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Soup

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Friday means challah dough rising while I work. Today it also means red beans soaking for mashawa, a soup from Afghanistan. Later I'll add quick-cooking yellow lentils, bright like the leaves carpeting the grass outside my kitchen window, and tiny moong beans in dull Army green. I wonder what color camouflage American troops wore in Afghanistan over the last twenty years. I know that trying a recipe from someplace doesn't mean I understand anything about what it's like to live there, or to flee from there, or to yearn for a there that maybe doesn't exist anymore. No matter how many news stories I read, I can't entirely bring the other side of the world into focus. At my work email address, I read and forward another email about resettling refugees. Outside my window the hills are dressed in autumnal tweed. Maple and oak and pine trees rustle. Central Asia couldn't seem further away.

 



Go - a d'varling for Lech-Lecha

Lechlecha
Lech-Lecha: art by Laya Crust.

 


At the start of this week's Torah portion, God says to Avram,

וַיֹּ֤אמֶר יְהֹוָה֙ אֶל־אַבְרָ֔ם לֶךְ־לְךָ֛ מֵאַרְצְךָ֥ וּמִמּֽוֹלַדְתְּךָ֖ וּמִבֵּ֣ית אָבִ֑יךָ אֶל־הָאָ֖רֶץ אֲשֶׁ֥ר אַרְאֶֽךָּ׃ 

Lech-lecha / go forth from your native land and from your father’s house to the land that I will show you. (Gen. 12:1)

לֶךְ־לְךָ֛ / Lech-lecha -- can you hear the same sound twice there? That could be translated as "Go, really go!" Or we could translate it as, "Go from yourself," or "Go for yourself." In this verse, God is inviting Avram into a journey. It's a journey of growing up: it's time for him to leave his father's house and become his own person. It's a journey of discovery: figuring out who he is and who he's going to become. It's a literal journey of exploring new territory, and at the same time, an internal journey of becoming.

In this week's Torah portion God and Avram enter into a brit, a covenant -- a sacred agreement. God gives him a new name, Avraham, and promises that his descendants will be as numerous as the stars. God promises to be in relationship with Avraham and his descendants, always. God promises that though Avraham's descendants will go down into Mitzrayim, God will lift us out of that Narrow Place. In return, Avraham gets instructions about mitzvot, commandments. Those are our part of the brit.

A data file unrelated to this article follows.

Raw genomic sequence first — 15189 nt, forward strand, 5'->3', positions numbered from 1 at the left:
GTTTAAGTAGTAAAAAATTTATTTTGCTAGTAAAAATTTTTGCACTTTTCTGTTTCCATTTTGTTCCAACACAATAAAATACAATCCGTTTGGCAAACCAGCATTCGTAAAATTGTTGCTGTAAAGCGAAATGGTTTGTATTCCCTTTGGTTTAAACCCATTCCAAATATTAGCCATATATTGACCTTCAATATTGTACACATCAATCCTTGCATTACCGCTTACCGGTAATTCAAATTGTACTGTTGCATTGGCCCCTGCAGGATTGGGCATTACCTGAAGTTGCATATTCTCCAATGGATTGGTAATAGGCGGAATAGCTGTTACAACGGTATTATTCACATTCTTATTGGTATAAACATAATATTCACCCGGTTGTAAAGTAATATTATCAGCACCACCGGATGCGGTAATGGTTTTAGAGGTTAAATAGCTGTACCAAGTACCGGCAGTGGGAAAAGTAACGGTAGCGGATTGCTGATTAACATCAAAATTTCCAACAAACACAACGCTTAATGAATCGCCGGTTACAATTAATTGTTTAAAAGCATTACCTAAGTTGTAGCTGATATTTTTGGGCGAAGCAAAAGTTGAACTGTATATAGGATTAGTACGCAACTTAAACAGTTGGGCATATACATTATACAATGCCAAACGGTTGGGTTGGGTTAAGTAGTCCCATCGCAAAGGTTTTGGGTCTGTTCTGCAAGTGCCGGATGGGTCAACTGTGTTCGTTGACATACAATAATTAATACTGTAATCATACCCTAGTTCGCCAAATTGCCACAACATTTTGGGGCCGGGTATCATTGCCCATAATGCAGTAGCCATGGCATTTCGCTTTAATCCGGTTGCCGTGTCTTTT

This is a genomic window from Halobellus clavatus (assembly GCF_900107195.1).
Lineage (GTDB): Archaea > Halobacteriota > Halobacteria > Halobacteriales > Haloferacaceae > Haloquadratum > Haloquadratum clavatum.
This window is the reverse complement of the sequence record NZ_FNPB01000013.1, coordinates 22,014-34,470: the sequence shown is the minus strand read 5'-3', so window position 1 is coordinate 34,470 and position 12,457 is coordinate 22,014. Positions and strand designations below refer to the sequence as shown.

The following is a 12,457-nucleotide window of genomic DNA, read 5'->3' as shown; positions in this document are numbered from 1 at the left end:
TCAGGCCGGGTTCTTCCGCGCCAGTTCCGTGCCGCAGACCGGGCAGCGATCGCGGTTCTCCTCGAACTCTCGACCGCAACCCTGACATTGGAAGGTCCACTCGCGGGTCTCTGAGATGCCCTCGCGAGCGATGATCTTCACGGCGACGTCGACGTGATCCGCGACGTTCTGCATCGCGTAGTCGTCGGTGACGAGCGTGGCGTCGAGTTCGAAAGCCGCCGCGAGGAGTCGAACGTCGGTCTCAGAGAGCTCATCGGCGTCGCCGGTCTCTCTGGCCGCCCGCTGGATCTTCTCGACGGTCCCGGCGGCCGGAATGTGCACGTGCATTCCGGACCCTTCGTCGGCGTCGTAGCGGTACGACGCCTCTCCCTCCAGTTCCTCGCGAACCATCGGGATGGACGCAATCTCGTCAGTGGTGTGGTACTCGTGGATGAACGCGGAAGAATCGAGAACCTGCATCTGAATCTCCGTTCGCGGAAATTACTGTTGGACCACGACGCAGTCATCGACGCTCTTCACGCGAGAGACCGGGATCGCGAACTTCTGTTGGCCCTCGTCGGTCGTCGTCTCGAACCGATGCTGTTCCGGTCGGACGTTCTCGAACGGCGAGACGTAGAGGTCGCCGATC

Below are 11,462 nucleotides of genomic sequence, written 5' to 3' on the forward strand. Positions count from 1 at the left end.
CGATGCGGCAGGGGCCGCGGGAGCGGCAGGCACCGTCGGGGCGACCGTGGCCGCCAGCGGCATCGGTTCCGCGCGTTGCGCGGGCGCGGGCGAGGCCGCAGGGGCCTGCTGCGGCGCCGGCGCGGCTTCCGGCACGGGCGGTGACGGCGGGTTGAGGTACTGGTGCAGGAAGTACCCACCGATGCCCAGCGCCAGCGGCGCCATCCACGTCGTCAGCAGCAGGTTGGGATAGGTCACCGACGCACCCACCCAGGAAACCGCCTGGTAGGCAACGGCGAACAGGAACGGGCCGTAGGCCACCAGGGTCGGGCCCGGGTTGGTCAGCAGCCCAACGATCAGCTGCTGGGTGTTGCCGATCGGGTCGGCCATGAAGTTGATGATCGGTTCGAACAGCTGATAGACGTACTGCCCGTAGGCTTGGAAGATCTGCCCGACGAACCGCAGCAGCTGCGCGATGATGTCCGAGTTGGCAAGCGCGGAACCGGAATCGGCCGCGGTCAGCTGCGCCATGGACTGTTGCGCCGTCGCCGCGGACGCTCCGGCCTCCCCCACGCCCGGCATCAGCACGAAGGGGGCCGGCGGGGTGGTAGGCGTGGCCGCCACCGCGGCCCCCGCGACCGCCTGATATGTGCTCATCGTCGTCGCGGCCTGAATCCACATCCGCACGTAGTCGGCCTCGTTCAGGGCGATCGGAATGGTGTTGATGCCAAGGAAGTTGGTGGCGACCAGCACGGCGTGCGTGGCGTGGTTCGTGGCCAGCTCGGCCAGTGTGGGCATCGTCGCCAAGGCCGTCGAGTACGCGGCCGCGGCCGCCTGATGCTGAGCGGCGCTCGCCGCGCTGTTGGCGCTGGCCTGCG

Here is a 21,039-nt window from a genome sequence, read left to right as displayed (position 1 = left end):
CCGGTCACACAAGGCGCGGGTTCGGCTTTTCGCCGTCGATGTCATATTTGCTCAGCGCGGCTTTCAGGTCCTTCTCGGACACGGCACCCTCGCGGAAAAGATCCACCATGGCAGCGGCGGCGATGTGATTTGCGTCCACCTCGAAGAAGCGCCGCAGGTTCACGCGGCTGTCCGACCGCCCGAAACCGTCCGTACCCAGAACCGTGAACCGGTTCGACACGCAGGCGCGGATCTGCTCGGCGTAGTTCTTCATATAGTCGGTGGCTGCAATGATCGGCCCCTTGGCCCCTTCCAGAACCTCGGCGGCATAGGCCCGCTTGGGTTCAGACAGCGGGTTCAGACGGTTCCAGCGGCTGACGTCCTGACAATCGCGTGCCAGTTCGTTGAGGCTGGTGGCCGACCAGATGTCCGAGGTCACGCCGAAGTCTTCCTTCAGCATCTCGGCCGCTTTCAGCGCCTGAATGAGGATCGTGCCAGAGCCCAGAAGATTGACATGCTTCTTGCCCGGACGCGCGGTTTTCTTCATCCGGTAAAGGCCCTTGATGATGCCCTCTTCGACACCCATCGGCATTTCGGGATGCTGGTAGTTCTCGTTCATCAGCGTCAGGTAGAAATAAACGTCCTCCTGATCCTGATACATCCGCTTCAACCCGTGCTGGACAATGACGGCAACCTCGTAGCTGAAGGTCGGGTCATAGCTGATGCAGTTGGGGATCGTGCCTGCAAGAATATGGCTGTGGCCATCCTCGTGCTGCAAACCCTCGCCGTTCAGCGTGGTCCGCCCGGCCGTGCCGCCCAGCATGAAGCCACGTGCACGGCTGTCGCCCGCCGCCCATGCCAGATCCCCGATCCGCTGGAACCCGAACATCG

Toward the end of this week's Torah portion, God says to Avraham,

הִתְהַלֵּ֥ךְ לְפָנַ֖י וֶהְיֵ֥ה תָמִֽים

Walk in My ways and be tamim. (Gen. 17:1)

The word תָמִֽים / tamim can be translated as blameless, or pure, or whole, or perfect. A few verses later God gives the mitzvah of brit milah, so a lot of commentators say that that mitzvah is how we become "perfect." But Rashi (d. 1105) thinks God is saying, "walk in My ways and be wholehearted, even when life is difficult and you feel like I am testing you." And Ramban (d.1270) points out that לְפָנַ֖י / l'fanai means, "before Me." For him, the verse is God's way of saying, "follow the path that I will show you."

What does it mean to walk in God's ways, or to follow God's path? I think it means listening for that inner voice that says לֶךְ־לְךָ֛ / lech-lecha -- go forth, always keep learning and growing, life is a journey. It means choosing a life of mitzvot, and doing our best to follow that path with all our hearts. This is what it means to be a Jew: we're always learning and growing, we're always going forth into something new. The mitzvot are our roadmap, our way of walking, and they're our end of our covenant with God.